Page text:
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Kellyanne Conway at CPAC: Feminists protesting Trump ‘just have a problem with women in power’

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White House adviser Kellyanne Conway revealed on Thursday that she refused to call herself a feminist because she is not “anti-male” or “pro-abortion.”

During an interview at the Conservative Political Action Conference (CPAC) in Washington, D.C., Conway told the audience that the word “feminist” was never used in her childhood home.

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“I was raised to be a strong and independent woman without anybody seeing the word feminist or have any political conversation,” she said. “We were taught to be freethinking, independent, look at your goals. And that old saying, ‘you can never go home’ is never true.”

Conway argued that women belong in the conservative movement, but she encouraged them not to called themselves feminists.

“It’s difficult for me to call myself a feminist in the classic sense because it seems to be very anti-male and it certainly is very pro-abortion,” she explained. “And I’m neither anti-male or pro-abortion.”

“Turns out there are a lot of women who just have a problem with women in power,” Conway added. “This whole sisterhood, this whole let’s go march for women’s rights. And you know, just constantly talking about what women look like or what they wear or making fun of their choices or presuming that they’re not as powerful as the men around, this presumptive negativity about women and power, I think, is very unfortunate.”

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Watch the video below from C-SPAN, broadcast Feb. 23, 2017.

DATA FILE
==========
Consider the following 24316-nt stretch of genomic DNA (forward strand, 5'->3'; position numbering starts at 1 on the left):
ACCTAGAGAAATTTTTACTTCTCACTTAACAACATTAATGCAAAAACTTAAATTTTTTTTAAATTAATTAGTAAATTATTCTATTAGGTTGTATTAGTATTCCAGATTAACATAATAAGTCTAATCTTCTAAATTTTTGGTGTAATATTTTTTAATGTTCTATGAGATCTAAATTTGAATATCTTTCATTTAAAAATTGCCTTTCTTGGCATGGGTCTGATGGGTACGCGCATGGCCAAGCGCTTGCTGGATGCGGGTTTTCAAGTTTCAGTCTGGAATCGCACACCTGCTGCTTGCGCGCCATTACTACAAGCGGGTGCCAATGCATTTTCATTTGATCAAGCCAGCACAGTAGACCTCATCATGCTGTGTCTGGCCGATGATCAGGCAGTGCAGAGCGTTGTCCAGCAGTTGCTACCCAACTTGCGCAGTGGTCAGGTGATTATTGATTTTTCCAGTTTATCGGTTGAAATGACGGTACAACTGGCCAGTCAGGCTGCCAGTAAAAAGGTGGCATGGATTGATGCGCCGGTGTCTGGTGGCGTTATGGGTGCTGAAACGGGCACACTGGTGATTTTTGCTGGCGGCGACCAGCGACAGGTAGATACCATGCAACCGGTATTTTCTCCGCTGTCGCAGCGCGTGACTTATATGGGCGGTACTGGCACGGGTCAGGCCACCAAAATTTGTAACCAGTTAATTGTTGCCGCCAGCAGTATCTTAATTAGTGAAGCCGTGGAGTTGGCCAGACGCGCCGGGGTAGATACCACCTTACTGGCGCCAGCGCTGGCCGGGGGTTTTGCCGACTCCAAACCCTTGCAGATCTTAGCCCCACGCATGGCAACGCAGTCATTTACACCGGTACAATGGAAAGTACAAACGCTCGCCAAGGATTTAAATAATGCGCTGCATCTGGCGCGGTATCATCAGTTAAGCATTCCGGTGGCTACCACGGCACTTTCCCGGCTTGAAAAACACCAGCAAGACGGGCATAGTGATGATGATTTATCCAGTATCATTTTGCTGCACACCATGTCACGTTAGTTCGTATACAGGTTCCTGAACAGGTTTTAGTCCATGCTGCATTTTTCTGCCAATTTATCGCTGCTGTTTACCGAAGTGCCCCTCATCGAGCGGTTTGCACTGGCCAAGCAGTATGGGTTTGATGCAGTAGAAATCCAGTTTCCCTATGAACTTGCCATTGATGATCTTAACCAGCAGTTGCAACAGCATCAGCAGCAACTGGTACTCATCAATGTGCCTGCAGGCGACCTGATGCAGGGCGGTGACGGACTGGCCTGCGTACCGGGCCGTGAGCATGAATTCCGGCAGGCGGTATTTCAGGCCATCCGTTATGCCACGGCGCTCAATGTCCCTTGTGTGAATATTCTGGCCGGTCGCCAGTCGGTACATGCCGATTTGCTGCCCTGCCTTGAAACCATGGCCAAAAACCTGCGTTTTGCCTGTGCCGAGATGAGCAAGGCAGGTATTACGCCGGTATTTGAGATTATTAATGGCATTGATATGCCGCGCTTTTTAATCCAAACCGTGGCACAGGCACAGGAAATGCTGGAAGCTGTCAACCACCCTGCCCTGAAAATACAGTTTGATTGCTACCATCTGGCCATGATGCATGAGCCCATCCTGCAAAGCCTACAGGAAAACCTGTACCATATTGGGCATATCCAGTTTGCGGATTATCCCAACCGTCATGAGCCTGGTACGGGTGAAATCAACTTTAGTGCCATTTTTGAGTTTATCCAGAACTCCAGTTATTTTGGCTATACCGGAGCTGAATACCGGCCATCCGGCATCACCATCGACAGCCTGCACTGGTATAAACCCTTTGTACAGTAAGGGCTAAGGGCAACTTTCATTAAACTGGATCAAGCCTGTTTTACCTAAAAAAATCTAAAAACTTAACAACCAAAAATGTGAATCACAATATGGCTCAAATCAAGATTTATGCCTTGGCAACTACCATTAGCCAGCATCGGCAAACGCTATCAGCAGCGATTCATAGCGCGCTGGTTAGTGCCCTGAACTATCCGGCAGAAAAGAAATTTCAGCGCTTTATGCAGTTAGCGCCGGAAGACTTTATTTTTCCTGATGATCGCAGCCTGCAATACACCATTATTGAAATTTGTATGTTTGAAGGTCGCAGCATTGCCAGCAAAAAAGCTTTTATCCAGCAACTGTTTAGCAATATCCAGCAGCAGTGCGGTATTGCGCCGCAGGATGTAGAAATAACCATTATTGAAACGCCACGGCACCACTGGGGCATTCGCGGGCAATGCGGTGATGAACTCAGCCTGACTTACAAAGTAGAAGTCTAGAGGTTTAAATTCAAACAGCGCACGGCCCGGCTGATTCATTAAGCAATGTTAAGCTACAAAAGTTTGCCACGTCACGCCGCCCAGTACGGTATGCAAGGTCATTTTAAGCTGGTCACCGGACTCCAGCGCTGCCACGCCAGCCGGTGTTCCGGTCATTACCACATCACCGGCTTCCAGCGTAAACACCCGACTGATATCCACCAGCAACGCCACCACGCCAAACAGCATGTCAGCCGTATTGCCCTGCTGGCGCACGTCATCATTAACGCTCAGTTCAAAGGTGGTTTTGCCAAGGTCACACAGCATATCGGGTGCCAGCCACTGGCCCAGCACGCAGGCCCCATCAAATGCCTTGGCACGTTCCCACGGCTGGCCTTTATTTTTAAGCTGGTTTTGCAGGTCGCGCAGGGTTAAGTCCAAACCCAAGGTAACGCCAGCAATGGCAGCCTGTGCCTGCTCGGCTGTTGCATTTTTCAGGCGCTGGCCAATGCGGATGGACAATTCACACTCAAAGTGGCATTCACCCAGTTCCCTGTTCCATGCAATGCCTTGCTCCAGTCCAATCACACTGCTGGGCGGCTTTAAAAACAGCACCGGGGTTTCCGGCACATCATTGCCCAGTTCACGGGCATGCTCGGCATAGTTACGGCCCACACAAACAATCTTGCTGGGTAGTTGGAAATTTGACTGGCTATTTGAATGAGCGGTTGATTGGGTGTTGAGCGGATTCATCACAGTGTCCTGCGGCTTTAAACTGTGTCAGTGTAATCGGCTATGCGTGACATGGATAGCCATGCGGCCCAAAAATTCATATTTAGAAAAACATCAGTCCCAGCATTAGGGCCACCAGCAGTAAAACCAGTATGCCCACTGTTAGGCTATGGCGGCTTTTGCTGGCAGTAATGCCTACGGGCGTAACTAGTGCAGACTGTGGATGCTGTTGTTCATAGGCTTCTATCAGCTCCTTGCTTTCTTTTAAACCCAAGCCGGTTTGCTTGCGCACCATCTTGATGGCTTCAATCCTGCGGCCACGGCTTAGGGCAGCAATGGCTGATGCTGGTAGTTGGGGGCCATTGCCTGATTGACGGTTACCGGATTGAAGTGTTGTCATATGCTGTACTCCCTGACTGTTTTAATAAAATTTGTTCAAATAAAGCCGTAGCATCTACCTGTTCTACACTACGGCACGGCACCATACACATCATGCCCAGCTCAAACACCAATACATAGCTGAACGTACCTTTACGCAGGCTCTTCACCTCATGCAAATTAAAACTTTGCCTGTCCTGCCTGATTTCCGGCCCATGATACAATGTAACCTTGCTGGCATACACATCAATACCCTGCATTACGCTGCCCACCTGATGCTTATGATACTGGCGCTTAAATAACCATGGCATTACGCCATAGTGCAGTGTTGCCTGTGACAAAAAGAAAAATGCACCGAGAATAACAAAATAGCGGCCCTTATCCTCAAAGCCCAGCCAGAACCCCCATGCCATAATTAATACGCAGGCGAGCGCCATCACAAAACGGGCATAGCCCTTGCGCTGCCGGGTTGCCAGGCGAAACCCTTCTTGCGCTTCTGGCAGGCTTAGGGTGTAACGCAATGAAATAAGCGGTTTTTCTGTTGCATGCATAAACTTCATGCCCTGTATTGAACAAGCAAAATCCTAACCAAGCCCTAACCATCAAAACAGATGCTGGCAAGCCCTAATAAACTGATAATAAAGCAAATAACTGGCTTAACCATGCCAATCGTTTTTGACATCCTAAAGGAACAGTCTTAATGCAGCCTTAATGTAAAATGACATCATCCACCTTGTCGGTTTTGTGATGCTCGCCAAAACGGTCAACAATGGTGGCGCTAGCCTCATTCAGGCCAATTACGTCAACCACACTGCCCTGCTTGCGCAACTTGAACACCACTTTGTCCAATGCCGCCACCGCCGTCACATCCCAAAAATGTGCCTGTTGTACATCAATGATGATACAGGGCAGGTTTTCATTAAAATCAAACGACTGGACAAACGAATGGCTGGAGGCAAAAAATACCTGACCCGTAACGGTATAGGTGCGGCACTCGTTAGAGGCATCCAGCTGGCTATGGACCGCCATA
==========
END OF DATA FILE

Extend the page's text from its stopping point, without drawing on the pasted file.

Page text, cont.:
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Republicans love the Constitution — until it applies to them: Conservative columnist

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Conservative Washington Post columnist Max Boot unleashed on President Donald Trump's latest scandal he's calling Ukraine-gate. But when it comes to Republicans, he called them outright complicit.

In his Sunday column, Boot noted that a mob boss doesn't have to overtly say “pay up, or we will destroy your store” to be guilty of extortion. In Trump's case, he tends to say things in a way that it is understood what he wants people to do, according to former "fixer" Michael Cohen.

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‘Time to go to court’: Former prosecutors explain how Democrats can still uncover whistleblower scandal

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The White House is doing whatever it takes to obstruct any investigation into a recent whistleblower complaint, but two former prosecutors have ideas for what Congress should do next.

This week it was revealed that President Donald Trump said something so concerning to a foreign leader that a senior intelligence officer filed a complaint. The officer then filed for whistleblower protections. A series of actions are outlined in the law for the next steps, but Trump and his appointed officials in the White House have worked to stymie the process the law requires.

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Hate for Trump sets new record of Americans who can’t stand a president

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A new poll shows a record number of Americans can't stand the president of the United States.

According to the most recent NBC News/Wall Street Journal public opinion poll, an astounding 69 percent of Americans don't like Trump personally.

During the early 2000s, President George W. Bush enjoyed the benefit of Americans finding him likable and wanting to "have a beer" with the sober leader. That measure of "likability" has been a kind of inspiration for political leaders searching for voters based not on issues but on personality.

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